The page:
The most effective way of sharing the Christmas joy with employees is not necessarily the most tax effective. If, for example, you take your employees out or entertain them in any way, it’s not tax deductible and you can’t claim back the GST. Restaurants or meals shared, theatre tickets, sightseeing tours, holidays, a show, golf, and corporate race days all fall into the ‘entertainment’ category.

Non-entertainment items, on the other hand, allow you to claim them. These can be things such as a bottle of wine, carton of beer, food hamper or grazing box, flowers, or even a box of chocolates.

Gifts to clients/suppliers

Gifts to clients or suppliers are similar to employees, in that you can’t claim entertainment as either deductions or GST claims. This is true regardless whether entertaining your clients results in more sales. And if you’re going for non-entertainment items, the same way, they are claimable so long as there’s an expectation your business will benefit.

Where the main difference is there’s no $300 cap where FBT is applied afterwards. So you could go hog if you believe it’s worth the investment.

You could also make a donation on behalf of your clients (where your business takes the tax deduction) or for your clients (where they receive the tax deduction).

Charities love cash

Charities love cash. They don’t have to spend any of their precious resources to receive it – unlike a lot of charity dinners, auctions, and promotional campaigns. And, from a tax perspective, it’s the safest way to ensure that you or your business can claim a deduction for the full amount of the donation.

There are a few rules to giving to charities that make the difference between whether you will or won’t receive a tax deduction.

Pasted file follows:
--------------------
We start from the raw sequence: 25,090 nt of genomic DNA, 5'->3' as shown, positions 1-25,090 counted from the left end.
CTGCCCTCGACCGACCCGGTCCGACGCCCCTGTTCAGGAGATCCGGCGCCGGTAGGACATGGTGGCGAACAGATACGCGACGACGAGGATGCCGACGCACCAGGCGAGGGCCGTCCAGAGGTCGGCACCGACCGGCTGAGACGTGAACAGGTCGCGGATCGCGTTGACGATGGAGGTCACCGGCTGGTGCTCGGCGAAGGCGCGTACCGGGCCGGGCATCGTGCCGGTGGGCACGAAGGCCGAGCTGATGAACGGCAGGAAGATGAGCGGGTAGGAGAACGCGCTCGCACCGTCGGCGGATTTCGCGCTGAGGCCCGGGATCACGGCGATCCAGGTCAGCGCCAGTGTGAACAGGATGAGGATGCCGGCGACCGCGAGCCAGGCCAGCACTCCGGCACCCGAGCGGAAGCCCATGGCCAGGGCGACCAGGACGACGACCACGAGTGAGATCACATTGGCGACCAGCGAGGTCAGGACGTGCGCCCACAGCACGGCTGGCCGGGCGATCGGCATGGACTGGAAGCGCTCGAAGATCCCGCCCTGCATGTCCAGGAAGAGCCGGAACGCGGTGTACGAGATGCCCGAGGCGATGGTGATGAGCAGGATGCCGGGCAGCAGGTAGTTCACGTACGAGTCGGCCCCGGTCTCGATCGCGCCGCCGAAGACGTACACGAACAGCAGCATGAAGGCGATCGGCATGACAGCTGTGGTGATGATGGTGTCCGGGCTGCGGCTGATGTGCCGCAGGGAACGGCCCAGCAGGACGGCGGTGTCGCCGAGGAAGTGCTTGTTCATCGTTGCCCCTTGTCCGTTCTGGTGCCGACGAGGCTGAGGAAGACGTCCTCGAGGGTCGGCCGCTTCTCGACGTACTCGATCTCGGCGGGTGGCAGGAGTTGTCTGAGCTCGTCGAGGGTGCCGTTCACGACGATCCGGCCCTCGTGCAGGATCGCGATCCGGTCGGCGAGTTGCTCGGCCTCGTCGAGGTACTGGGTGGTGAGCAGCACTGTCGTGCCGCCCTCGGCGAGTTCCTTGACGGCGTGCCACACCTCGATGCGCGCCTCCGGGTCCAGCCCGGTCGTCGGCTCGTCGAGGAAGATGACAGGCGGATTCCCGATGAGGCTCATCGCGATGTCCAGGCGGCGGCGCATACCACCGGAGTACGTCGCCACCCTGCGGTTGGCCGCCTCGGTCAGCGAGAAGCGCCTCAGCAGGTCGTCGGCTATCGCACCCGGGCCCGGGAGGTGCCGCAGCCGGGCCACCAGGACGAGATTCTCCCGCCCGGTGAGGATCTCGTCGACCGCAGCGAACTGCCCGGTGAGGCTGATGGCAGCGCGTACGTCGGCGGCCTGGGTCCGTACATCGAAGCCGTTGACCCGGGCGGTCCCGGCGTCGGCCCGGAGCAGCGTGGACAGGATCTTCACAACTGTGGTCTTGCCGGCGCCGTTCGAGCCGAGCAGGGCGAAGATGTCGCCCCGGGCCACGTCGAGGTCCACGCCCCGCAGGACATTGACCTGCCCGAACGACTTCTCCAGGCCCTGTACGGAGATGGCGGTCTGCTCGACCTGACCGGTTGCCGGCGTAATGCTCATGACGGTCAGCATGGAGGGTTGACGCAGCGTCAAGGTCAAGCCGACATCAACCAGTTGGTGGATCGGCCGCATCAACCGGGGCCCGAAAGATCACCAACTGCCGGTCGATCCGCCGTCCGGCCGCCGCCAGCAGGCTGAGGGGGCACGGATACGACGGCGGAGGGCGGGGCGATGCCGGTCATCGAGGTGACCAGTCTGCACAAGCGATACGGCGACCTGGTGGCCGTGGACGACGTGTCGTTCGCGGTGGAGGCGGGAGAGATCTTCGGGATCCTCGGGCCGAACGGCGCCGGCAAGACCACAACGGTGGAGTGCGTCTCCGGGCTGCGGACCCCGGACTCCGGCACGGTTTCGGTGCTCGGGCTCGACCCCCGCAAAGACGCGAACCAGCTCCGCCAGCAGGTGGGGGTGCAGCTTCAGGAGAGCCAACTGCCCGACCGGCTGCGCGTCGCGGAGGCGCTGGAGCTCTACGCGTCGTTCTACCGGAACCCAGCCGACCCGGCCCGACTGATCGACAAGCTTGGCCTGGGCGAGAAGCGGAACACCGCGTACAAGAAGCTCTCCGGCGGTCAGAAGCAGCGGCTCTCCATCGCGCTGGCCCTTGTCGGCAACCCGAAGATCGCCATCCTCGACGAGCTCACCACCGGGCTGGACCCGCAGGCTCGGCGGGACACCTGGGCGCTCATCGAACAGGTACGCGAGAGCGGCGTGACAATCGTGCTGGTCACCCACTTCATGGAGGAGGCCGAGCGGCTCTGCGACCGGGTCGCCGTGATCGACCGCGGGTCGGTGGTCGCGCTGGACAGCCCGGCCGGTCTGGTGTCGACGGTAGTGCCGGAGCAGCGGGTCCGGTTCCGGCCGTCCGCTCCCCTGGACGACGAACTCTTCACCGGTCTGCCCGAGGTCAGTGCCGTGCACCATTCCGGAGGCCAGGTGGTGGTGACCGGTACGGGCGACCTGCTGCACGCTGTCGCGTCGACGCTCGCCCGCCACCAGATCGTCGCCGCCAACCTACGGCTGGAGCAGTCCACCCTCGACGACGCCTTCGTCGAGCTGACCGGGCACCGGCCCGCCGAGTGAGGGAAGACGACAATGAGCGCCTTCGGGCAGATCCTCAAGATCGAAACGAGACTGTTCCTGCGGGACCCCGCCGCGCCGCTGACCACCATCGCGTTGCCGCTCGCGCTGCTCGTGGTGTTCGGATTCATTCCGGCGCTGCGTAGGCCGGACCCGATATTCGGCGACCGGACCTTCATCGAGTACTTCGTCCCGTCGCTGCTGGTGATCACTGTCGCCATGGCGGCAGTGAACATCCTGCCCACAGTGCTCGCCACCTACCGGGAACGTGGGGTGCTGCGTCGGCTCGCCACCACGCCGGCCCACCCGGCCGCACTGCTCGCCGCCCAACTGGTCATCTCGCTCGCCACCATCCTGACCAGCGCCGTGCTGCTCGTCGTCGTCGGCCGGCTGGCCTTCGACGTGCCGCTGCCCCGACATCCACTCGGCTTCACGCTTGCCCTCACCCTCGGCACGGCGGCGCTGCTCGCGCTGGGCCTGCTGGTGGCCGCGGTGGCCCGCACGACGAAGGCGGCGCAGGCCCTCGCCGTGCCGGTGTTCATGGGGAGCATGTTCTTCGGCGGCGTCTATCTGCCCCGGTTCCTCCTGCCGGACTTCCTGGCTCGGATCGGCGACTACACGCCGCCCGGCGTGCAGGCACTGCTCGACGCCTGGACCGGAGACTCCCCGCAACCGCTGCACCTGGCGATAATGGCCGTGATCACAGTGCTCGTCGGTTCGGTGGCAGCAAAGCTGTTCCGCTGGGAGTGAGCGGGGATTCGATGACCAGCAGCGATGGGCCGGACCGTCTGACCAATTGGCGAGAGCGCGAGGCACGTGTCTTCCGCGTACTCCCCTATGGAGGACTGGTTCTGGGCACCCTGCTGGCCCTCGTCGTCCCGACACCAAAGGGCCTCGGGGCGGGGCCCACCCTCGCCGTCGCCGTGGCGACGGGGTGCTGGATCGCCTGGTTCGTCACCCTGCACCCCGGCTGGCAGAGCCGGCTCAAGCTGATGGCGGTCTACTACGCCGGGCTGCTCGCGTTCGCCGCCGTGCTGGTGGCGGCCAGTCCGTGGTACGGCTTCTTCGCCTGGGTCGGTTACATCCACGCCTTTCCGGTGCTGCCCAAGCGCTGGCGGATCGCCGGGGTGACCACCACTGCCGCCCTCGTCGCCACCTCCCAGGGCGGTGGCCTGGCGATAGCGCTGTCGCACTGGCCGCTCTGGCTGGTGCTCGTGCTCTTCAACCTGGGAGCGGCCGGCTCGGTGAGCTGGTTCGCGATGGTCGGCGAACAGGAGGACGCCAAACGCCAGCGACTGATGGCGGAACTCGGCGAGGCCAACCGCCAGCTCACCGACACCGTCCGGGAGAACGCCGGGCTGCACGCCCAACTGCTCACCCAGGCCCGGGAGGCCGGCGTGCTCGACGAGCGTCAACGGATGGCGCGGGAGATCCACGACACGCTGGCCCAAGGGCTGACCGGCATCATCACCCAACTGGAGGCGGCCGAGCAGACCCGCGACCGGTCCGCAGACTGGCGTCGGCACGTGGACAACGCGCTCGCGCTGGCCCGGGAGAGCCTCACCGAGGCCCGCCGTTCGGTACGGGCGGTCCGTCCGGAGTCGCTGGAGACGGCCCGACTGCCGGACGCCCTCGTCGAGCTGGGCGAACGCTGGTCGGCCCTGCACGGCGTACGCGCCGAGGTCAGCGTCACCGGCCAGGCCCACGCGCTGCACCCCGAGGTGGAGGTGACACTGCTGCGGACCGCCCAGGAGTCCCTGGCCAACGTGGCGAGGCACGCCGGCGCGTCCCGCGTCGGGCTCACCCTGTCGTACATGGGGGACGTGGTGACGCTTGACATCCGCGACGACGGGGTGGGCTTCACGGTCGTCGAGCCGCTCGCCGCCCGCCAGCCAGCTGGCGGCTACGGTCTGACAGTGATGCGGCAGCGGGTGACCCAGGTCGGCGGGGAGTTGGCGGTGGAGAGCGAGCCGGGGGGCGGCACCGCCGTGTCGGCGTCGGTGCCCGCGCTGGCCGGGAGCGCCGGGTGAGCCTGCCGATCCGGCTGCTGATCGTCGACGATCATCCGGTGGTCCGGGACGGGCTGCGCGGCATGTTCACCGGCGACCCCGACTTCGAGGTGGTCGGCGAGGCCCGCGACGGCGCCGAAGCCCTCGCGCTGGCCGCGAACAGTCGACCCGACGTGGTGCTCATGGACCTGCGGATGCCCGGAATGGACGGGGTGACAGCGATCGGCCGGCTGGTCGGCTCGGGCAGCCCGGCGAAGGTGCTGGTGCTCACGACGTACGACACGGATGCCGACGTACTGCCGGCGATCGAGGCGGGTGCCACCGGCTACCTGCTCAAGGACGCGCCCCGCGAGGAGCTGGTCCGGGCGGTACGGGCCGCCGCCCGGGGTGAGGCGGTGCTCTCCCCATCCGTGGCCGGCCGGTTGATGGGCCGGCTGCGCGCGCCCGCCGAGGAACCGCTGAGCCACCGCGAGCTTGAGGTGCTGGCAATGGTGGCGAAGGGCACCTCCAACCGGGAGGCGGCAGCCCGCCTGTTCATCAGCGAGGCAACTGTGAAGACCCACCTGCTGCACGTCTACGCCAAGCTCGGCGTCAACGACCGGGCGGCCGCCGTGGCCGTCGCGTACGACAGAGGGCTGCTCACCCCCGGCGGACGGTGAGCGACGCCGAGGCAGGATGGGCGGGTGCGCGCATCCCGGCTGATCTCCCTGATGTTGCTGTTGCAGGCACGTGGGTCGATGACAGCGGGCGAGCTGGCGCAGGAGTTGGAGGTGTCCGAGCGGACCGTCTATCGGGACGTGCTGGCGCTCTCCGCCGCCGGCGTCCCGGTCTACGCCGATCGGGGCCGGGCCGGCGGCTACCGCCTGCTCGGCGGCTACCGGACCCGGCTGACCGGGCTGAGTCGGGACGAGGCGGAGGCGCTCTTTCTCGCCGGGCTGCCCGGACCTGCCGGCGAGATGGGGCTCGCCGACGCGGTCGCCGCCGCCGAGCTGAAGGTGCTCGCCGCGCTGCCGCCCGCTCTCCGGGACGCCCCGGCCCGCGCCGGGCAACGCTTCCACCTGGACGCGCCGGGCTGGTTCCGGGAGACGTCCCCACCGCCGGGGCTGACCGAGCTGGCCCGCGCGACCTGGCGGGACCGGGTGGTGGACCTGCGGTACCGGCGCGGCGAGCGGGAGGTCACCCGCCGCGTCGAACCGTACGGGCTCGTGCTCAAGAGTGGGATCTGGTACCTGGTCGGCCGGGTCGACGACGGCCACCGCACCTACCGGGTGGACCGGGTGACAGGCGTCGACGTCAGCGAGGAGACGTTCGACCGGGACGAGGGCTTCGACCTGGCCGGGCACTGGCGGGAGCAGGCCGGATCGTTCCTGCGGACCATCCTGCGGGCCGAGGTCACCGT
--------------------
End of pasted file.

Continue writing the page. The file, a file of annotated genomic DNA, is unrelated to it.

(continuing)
The charity must be a deductible gift recipient (DGR). You can find the list of DGRs on the Australian Business Register (use the advanced search).

If you buy any form of merchandise for the ‘donation’ – biscuits, teddies, balls or you buy something at an auction – then it’s generally not deductible.  Your donation needs to be a gift, not an exchange for something material. Buying a goat or funding a child’s education in the third world is generally ok because you are generally donating an amount equivalent to the cause rather than directly funding that thing.

The tax deduction for charitable giving over $2 goes to the person or entity who made the gift and whose name is on the receipt.

To summarise

Understandably there’s so many overlapping rules, it’s hard to balance between the optimal tax effective option and one which will reward your team.

So below is our cheat sheet of everything we’ve covered above. The information is for GST registered businesses that are not using the 50-50 split method for meal entertainment. You can download a printable version here.

Where to from here?

FBT returns are due in May, unless you have an accountant complete your return for you, in which case it’s due in June. So any FBT you need to pay for Christmas related expenses won’t need to be calculated until then.

If you’re a client with us, we will send you an FBT questionnaire closer to this time. We generally when preparing your BAS we ensure the GST treatment on entertainment is correct, however we rely upon you providing details about your Christmas party to us at FBT time.

For now, it’s a good idea to keep the $300 limit per person in mind when organising your Christmas parties and gifts for your staff – and one that can potentially save you a lot of money.

FBT is confusing at the best of times, and we are here to help if you have any questions. If you’d like a one-on-one discussion about your business, fill in your details here and we’ll organise a discovery meeting.

Happy organising!